Entrepreneurs who have applied for trademark registration at BOIP often receive misleading invoices. We regularly issue warnings about the problem, but unfortunately cannot prevent it. From time to time, scammers are successfully prosecuted in the courts. The court in Brussels recently handed down a four-year prison sentence for sending fraudulent invoices. We hope that that will act as a deterrent and the end of such practices is in sight.
What do we mean by misleading invoices?
We are referring here to letters that appear to have been sent by BOIP, EUIPO, WIPO or another official body. Usually, they offer a service or request a payment. Often, they bear the logo or address of an official body, such as BOIP, thereby misleading the recipient and giving the impression that the invoice needs to be paid. There are all kind of national and international initiatives, in which BOIP is involved, to combat these practices and indeed, from time to time, scammers are successfully prosecuted.
Four years behind bars
A recent example is a hefty four-year prison sentence handed down by the District Court of Brussels in a case brought in 2011 by the BMM (Benelux Association for Trademark and Design Law). The case uncovered a large criminal network behind the invoices, and the conviction of one of its members is an important step in the fight against fraudulent invoices.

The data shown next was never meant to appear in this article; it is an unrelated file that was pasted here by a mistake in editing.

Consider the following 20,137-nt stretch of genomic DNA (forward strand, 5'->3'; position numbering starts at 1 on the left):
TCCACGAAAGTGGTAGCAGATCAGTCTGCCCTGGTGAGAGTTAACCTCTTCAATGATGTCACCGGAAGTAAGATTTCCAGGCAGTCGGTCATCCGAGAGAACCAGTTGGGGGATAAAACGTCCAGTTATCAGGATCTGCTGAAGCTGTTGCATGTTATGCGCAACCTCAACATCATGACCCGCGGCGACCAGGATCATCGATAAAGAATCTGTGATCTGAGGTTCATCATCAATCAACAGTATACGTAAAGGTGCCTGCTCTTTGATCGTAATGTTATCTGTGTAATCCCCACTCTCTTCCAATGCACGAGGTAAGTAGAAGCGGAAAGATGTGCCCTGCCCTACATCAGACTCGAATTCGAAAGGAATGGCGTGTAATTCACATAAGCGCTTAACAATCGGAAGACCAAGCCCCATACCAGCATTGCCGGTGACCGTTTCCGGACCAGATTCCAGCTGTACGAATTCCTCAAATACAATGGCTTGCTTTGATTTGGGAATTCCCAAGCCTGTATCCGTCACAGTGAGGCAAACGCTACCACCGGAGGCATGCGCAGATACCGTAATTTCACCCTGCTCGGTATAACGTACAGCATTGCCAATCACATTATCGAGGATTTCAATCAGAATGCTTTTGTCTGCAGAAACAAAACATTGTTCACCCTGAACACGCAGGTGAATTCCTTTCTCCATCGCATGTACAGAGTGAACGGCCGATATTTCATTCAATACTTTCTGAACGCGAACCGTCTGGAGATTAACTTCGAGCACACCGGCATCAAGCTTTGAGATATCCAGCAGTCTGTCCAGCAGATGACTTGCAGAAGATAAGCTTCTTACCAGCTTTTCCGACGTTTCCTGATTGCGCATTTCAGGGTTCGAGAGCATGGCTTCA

Why is the BOIP Trademarks Register public?
The BOIP Trademarks Register is public, just like any business register. Anyone must be able to search the Trademarks Register to ascertain whether the same or a very similar trademark has already been registered before they apply to register their own. Similarly, as a trademark holder, you also need to be able to check the Trademarks Register to see whether anyone has applied to register a trademark that resembles yours.
Given that the register can be viewed by the public, crooks can, unfortunately, also find the addresses of trademark holders there. We issue warnings regularly, on our website (permanent news item), on social media, and in our letters and e-mails.
What do I do if I am concerned about the authenticity of an invoice?
It should be noted that BOIP does not send invoices. When you apply to register a trademark, you receive confirmation by e-mail. A PDF setting out the fees is attached for your financial records.
If you are concerned about the authenticity of a letter or invoice, please consult the list of example misleading invoices on our website. If the letter you have received is not there, please feel free to call our Information Centre.